Amazon have ramped up their London office with staff for their Prime Video service. Yesterday they announced they had won sports rights to show men’s ATP tennis matches. They’re thinking and playing big. As they did with this adaptation of F Scott Fitzgerald’s unfinished final novel: The Last Tycoon.
This series has everything. Over one hundred cast members. It stars Kelsey Grammer, Matt Bomer, Lily Collins and… is that… yes, Jennifer Beals of Flashdance. British audiences haven’t seen her on the screen for ages. Her arrival in episode two, as global superstar Margo Taft, was mesmerising. As for all of the best characters in this show, she is modelled on a real-world analogue. In Taft’s case, it is the actress Merle Oberon.
The critics here have not been kind. But this critic is impressed. It takes a lot of money to make a series look this good, and often the polish can be at the expense of heart. Sky’s Riviera is a case in point. Glossy shots, great locations, but no soul. The Last Tycoon does fine. Yes, it does take a few episodes to settle in, but so do many prize-winning novels.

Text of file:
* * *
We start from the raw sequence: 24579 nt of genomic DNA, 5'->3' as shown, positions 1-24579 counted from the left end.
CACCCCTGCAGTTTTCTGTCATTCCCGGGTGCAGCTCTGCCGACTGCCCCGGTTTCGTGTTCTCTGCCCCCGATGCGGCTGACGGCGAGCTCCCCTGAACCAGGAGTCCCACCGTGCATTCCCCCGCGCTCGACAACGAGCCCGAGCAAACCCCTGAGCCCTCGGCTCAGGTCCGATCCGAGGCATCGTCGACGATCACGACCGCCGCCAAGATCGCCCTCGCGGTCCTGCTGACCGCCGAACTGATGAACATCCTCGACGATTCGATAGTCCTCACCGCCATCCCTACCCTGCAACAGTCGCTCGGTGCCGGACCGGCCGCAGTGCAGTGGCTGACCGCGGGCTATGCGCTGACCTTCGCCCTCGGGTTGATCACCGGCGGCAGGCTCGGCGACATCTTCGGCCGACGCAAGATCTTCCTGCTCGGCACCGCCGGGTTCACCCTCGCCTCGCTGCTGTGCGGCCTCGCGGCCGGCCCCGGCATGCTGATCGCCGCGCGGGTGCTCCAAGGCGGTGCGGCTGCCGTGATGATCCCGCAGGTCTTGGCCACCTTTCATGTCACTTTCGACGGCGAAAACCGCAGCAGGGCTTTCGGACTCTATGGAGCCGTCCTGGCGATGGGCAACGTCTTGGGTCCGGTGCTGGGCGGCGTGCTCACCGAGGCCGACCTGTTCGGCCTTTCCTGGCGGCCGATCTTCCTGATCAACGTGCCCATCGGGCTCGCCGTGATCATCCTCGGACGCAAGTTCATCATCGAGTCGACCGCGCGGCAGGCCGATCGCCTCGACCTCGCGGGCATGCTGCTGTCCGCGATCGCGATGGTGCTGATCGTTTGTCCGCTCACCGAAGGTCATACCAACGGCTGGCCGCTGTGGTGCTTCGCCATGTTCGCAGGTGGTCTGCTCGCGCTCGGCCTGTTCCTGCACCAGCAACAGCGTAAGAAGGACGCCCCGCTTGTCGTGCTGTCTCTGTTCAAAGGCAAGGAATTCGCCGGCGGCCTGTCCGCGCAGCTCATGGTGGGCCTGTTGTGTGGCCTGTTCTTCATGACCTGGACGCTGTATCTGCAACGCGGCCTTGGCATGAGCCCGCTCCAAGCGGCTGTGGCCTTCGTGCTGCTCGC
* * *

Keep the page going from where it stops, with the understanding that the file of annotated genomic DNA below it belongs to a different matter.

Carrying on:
Tycoon has been done on screen before, most notably in 1976 with Robert De Niro as Monroe. But one suspects the 1976 budget was nothing compared to this. There are no new stories in Hollywood any more. They either remake their own hits, or steal from books or television or, sometimes, theatre. But this was a time, in the twenties and thirties, when everything in Hollywood was new. Even colour.
The world has moved on, massively. But there is still room in our living rooms for a good old-fashioned look back at a time when Hollywood was the Silicon Valley of its day. Anyone who looked half-decent and could pout was shipping out west. It was a time when Louis B. Mayer was pioneering alongside Warners and the rest. There were riches, and there were cowboys. And it all makes for a very strong drama.
The Best Tycoon
Great cast, great polish and a very relevant story.